Zimbabwe‘s military has seized state TV and blocked off access to government offices in the capital Harare.
In a televised address early on Wednesday morning, military spokesperson, Major General SB Moyo, said the army was seeking to “pacify a degenerating, social, and economic situation” in the country.
Moyo denied that the army was carrying out a coup against President Robert Mugabe‘s government and said the leader and his family were “safe and sound and their safety is guaranteed”.
“We are only targeting criminals around him who are committing crimes that are causing social and economic suffering in the country, in order to bring them to justice,” he said, as tanks surrounded parliamentary and presidential buildings.
The army spokesperson said that once the military’s objectives have been achieved, the situation in the country would return to normal, before urging Zimbabweans to continue with their lives as usual.
Moyo also called on political parties to “discourage” their members from turning to violence.
“To the youth, we call upon you to realise that the future of the country is yours, do not be enticed by the dirty coins of silver, be disciplined and remain committed to the ethos and values of this great nation.”
Overnight, the Zimbabwean newspaper The Herald, which leans towards Mugabe, ran with the headline: “Zanu-PF unfazed by Chiwenga”, referring to the army general leading the takeover.
On November 14 Zanu-PF accused the army chief of “treasonable conduct” after he challenged Mugabe over the sacking of the vice president.
Al Jazeera’s Haru Mutasa, reporting from Harare, said that while Mugabe has long ruled the southern African state, there was a precedent for his removal from within the party’s history.
“This maybe history repeating itself, back in the Liberation war (1964-1979), Zanu PF was led by a Mr (Ndabaningi) Sithole,” she said, referring to the founder of Zimbabwe’s ruling party.
“The military wing of the party back then got to a stage where they thought that he was treating the party as his own personal property and they removed him and it seems that’s what they’ve done to Mugabe today.”
Enock Muchinjo, a journalist in Harare, said the situation in the city was “very tense” with troops on patrol in civilian areas.
“The streets are empty and people haven’t reported to work in fear of what is happening,” he said.
Muchinjo said by around 8:30am local time (6:30 GMT) people had started “trickling in” to the streets, almost an hour and a half after business normally starts.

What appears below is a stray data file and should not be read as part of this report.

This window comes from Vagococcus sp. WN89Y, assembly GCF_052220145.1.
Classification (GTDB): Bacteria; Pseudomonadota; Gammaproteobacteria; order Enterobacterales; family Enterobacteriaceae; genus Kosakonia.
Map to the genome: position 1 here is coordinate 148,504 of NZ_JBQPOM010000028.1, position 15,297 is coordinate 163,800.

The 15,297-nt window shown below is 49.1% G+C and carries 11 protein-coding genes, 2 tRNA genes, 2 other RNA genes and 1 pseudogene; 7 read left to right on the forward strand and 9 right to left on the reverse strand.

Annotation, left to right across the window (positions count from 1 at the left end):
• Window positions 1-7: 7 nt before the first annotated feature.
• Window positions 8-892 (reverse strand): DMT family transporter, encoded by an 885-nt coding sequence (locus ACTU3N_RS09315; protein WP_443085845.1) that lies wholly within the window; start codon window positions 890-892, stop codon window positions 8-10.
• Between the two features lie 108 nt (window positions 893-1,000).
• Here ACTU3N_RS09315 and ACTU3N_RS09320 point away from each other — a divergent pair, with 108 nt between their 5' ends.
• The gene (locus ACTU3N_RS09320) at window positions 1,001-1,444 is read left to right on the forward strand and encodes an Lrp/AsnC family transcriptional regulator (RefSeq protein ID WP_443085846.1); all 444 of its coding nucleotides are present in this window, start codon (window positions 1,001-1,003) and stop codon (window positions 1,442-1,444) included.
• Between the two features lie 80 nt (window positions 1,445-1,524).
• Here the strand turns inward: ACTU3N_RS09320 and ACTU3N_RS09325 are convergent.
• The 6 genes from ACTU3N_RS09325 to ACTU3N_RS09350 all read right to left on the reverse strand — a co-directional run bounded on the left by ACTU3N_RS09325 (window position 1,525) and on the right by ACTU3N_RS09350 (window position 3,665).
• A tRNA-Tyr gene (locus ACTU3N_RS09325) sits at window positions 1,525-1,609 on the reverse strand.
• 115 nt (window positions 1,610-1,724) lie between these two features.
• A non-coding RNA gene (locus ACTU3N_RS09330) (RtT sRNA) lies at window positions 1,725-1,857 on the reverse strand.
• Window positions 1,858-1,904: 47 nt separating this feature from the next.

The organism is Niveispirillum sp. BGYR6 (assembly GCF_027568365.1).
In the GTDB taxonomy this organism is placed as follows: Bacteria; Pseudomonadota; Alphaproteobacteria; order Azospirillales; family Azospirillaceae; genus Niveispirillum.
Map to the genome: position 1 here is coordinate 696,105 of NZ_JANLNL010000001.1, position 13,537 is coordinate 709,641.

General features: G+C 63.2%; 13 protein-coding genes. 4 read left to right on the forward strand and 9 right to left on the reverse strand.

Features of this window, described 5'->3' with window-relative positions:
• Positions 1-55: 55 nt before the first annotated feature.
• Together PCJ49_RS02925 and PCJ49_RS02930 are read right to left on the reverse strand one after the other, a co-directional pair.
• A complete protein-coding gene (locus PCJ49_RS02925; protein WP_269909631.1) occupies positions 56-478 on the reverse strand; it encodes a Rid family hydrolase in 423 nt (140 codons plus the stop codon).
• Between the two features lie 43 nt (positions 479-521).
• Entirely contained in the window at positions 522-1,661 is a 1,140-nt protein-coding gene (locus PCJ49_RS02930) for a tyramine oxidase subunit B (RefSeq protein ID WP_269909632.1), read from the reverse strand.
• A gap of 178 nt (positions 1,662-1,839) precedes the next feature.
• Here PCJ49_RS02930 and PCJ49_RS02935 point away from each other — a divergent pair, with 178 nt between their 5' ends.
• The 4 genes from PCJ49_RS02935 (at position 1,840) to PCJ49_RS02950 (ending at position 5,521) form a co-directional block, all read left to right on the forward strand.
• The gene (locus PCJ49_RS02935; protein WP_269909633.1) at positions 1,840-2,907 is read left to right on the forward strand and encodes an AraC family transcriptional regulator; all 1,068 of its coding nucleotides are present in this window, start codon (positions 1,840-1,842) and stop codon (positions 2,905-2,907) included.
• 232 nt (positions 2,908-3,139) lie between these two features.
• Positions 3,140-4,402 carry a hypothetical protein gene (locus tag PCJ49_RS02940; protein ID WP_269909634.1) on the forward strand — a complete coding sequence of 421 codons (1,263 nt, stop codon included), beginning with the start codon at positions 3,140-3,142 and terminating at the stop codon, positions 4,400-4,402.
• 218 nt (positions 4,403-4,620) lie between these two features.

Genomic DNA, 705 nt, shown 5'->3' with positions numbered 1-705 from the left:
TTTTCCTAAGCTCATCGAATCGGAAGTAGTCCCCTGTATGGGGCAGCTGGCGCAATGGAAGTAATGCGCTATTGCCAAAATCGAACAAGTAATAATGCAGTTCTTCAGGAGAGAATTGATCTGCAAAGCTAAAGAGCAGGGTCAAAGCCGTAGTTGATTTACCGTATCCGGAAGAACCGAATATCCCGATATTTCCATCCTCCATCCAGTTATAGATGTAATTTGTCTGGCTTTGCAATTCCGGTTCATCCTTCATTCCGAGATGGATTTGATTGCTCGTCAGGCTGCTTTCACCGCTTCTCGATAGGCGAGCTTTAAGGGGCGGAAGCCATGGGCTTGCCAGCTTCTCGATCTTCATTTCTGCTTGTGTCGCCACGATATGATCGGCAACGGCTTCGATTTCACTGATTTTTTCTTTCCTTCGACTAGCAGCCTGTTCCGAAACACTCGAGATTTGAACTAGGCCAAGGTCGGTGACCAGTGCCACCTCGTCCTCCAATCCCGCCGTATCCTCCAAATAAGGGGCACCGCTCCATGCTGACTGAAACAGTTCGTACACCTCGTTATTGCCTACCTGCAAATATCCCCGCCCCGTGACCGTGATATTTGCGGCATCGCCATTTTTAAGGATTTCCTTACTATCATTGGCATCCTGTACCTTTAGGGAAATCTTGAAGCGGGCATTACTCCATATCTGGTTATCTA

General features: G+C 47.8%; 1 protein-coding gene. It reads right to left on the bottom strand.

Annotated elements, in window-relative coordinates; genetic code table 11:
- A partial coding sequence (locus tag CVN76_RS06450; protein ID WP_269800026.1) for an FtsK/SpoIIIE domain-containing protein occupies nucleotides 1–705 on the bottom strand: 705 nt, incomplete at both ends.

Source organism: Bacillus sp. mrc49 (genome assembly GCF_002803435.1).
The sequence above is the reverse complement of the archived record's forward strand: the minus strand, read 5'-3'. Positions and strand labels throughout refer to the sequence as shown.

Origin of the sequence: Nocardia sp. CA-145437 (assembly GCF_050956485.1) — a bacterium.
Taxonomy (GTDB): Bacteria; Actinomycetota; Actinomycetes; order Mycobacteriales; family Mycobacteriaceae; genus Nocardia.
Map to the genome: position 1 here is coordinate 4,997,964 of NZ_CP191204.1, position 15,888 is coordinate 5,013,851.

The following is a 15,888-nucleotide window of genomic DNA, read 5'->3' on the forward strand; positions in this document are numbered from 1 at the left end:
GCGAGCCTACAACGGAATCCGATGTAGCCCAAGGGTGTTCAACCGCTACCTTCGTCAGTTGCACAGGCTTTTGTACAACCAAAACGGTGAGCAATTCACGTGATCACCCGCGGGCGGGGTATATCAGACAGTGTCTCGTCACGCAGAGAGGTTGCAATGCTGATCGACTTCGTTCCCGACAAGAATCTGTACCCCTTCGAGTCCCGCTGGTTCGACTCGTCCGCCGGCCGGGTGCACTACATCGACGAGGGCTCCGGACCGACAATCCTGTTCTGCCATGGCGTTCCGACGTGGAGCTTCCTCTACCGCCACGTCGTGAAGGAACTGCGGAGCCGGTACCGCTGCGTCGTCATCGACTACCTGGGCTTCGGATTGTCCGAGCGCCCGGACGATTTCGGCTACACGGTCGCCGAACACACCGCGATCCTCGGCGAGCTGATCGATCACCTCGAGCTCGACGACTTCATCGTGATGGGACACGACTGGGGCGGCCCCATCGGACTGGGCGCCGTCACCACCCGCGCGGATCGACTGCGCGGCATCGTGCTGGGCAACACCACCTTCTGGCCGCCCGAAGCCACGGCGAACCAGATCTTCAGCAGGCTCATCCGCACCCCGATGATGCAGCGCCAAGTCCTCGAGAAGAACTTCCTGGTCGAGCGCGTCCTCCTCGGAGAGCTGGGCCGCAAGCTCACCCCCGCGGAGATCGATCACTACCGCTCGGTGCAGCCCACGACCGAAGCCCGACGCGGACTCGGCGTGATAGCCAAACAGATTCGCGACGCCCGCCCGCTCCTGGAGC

For many the first priority was to head to the banks, reflecting fears many Zimbabweans have over the impact this burgeoning crisis may have on the economy.
Martin Muradzikwa, a mobile phone shop owner in Harare, told Al Jazeera he feared clashes between soldiers and Mugabe loyalists would break out.
“I’m worried there may be running battles in town today between soldiers and President Mugabe’s supporters,” he said.
“My wares won’t be safe but I just had to open shop, I cannot afford not to.
“I fear for my small business, my extended family depends on it for a livelihood.”
Al Jazeera also spoke to critics of Mugabe, who said they had reservations about the military’s intervention in politics.
“I’ve never trusted the military,” said one supporter of the opposition Movement for Democracy and Change (MDC).
“They’ve stood by the (Mugabe) regime for many years. I’m on their side on this one though, I know they have their own interests in wanting change (but) at least we share a common enemy,” said the MDC supporter, who did not wish to be named.
Nii Akuetteh, an African policy analyst based in Washington, told Al Jazeera that the military would be keen not to portray their actions as a coup in order to avoid attracting opposition.
“However, looking at their actions there is no way to call it another thing. If it is not a coup, the military should be back in their barracks,” he said, adding: “The military is supposed to be defending the country from external enemies.
“We don’t have any news at all suggesting that Zimbabwe has been attacked by external enemies. If there is a criminal operation, it is supposed to be (handled) by the police.
“Now, we should watch if there are divisions in the military, and if and when Mugabe will make a statement and what he will say.”
At 93-years-old, Mugabe is Africa’s oldest leader and has ruled Zimbabwe since 1980.